Settling in to our small campus, small town
June 23, 2020
Dean’s Message from Larry Gossen, Ph.D.
Greetings from the Dean’s office. It is indeed my privilege to write this first column as the new dean of the Nebraska College of Technical Agriculture.
My first week has been a whirlwind, but I am finally getting settled in and finding my way around southwest Nebraska. My wife Fay and I have enjoyed the hospitality of the local establishments and enjoy the many conversations we have had about anything from our cat to our favorite foods.
What I have found so far are friendly people, generous folks who have offered to help in any way possible. Of course, this is nothing short of what I expected in moving to a small community again. I was born and raised in a smaller community than Curtis, and taught high school agricultural education in two small towns in southeast Kansas.
My roots have been in Kansas, and I do tend to bleed K-State purple, but my move here was from Springfield, Missouri. Fay is from southwest Missouri and we are leaving our adult daughter, Ambur there.
We also have a son, Robb, and his wife Amy, in Beaverton, Oregon with our two wonderful grandchildren, Ally and Ki. And, our godson, Richard, lives in Kansas City, Missouri. We are looking forward to a family get-together in July so you may see them around town.
I am very excited about this new adventure. I continue to tell everyone I meet that NCTA is Nebraska’s best kept secret, but we hope to change that soon.
Since my first visit to the NCTA campus for an FFA event in January this year, I have been extremely impressed with the faculty and staff, the administration and everyone who supports or is engaged with the college.
As I have mentioned NCTA to those I’ve come in contact with across the state, I continue to hear, “I went to NCTA,” or “I love that college,” or “you are going to love Curtis.”
My trek to Curtis has taken me from southeast Kansas to Topeka as the State Director of Agricultural Education, to Indianapolis, Indiana for my years of service with the National FFA Organization, and back to Missouri. My latest position with the Nebraska Department of Education brought me to Lincoln for a year to serve as the State FFA Advisor.
And now here we land in Curtis, Nebraska. I look forward to meeting as many people as possible including the many former students and college alumni of the Nebraska College of Technical Agriculture and the University of Nebraska School of Technical Agriculture, supporters and industry partners, present and future students, and the fine citizens of Curtis and Frontier County. I look forward to engaging with local community leaders, businesses, and everyone we meet in the store, at church, or on the street.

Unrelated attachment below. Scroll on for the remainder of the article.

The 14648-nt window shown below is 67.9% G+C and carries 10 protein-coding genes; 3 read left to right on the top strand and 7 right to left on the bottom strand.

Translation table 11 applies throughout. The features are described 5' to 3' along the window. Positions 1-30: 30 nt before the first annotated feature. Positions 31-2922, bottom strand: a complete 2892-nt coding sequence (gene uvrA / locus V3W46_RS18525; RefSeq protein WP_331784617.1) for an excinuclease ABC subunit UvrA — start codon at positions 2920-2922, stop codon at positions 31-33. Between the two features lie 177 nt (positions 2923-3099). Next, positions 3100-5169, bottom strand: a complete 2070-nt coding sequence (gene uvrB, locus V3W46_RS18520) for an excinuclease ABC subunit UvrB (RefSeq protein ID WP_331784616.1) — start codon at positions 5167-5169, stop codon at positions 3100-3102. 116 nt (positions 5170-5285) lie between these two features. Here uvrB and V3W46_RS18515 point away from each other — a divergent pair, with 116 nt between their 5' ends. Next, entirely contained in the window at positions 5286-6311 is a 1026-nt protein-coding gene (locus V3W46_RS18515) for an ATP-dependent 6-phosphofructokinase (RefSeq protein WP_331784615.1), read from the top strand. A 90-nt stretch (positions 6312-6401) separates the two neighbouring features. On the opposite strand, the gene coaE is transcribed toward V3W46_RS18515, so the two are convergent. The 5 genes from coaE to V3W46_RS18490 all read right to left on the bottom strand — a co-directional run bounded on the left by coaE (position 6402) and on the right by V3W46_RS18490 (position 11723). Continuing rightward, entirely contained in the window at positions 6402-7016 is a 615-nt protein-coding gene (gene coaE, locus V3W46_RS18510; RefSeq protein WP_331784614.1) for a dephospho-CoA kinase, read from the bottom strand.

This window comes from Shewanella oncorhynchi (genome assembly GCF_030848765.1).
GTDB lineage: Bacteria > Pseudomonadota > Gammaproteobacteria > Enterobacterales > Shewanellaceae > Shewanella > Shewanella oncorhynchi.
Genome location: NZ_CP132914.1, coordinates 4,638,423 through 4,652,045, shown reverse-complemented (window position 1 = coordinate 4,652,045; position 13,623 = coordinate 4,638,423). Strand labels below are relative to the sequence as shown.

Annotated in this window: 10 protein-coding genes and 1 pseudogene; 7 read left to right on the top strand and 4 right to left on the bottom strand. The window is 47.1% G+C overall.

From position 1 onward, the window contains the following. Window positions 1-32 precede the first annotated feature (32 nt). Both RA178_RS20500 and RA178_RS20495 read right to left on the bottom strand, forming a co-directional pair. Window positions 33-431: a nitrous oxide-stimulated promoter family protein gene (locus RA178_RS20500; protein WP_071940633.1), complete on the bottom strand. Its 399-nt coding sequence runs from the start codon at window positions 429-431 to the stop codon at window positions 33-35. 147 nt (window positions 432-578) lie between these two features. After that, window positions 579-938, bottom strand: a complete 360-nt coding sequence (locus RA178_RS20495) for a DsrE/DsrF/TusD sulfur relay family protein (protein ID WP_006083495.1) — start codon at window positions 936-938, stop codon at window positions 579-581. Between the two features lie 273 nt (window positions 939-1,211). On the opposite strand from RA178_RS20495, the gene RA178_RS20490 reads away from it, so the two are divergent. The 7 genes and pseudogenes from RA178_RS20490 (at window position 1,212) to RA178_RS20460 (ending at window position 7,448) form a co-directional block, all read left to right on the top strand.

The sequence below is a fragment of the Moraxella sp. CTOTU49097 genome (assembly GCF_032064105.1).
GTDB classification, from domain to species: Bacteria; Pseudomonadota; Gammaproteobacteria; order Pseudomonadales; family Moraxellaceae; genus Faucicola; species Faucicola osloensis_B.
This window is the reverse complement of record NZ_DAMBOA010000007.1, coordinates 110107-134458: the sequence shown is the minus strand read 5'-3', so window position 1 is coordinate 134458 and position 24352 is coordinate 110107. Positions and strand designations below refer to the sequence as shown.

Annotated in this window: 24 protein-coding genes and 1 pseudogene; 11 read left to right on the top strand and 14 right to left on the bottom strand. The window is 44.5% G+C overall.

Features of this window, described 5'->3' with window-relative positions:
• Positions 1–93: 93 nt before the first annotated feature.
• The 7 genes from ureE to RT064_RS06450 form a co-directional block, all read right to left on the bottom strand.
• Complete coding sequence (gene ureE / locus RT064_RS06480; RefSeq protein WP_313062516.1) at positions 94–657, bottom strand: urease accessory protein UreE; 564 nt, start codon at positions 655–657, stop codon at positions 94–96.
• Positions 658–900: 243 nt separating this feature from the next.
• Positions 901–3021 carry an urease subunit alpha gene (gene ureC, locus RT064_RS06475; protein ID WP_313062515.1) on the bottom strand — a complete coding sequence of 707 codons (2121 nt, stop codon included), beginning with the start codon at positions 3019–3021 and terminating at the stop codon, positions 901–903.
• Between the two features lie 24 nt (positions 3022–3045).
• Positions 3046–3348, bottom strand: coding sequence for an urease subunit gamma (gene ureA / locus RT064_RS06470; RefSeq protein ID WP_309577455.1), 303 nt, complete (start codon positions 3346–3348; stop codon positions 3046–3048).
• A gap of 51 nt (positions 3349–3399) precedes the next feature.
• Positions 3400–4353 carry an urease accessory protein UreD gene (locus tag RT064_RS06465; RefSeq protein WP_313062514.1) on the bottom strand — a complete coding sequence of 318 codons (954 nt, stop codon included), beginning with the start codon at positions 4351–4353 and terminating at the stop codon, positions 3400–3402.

I am also excited about the connections NCTA has with the University of Nebraska-Lincoln, the West Central Research and Extension Center in North Platte, and Mid-Plains Community College in North Platte and McCook. The support I have already received from University President Ted Carter, Vice Chancellor Mike Boehm, Dean of the College of Agricultural Sciences and Natural Resources Tiffany Heng-Moss and NCTA Interim Dean Kelly Bruns has assured me that NCTA is in a strong position to do great things.
Finally, I want to express condolences to the family of Jamie Spratlen on behalf of NCTA faculty, staff and students. Words are inadequate to express the sorrow we feel for the loss of one of our own. Jamie will truly be missed by her family and the many friends she made in her short time here in Curtis and on the NCTA campus.
My office is on second floor of the historic Agriculture Hall on campus so please stop by for a visit and take a tour of this beautiful college campus. I look forward to meeting you, and as always, go Aggies!
Part of the University of Nebraska system, the Nebraska College of Technical Agriculture is a two-year institution with a statewide mission of preparing students for successful careers in agriculture, veterinary technology and related industries. NCTA is known for its affordable tuition, high job-placement rate for its graduates, and for the success of student teams in numerous competitive activities including crops judging, ranch horse events, livestock judging, shotgun sports, stock dog trials, and intercollegiate rodeo. The college is consistently ranked as one of the best two-year schools in the nation.Download a PDF of this press release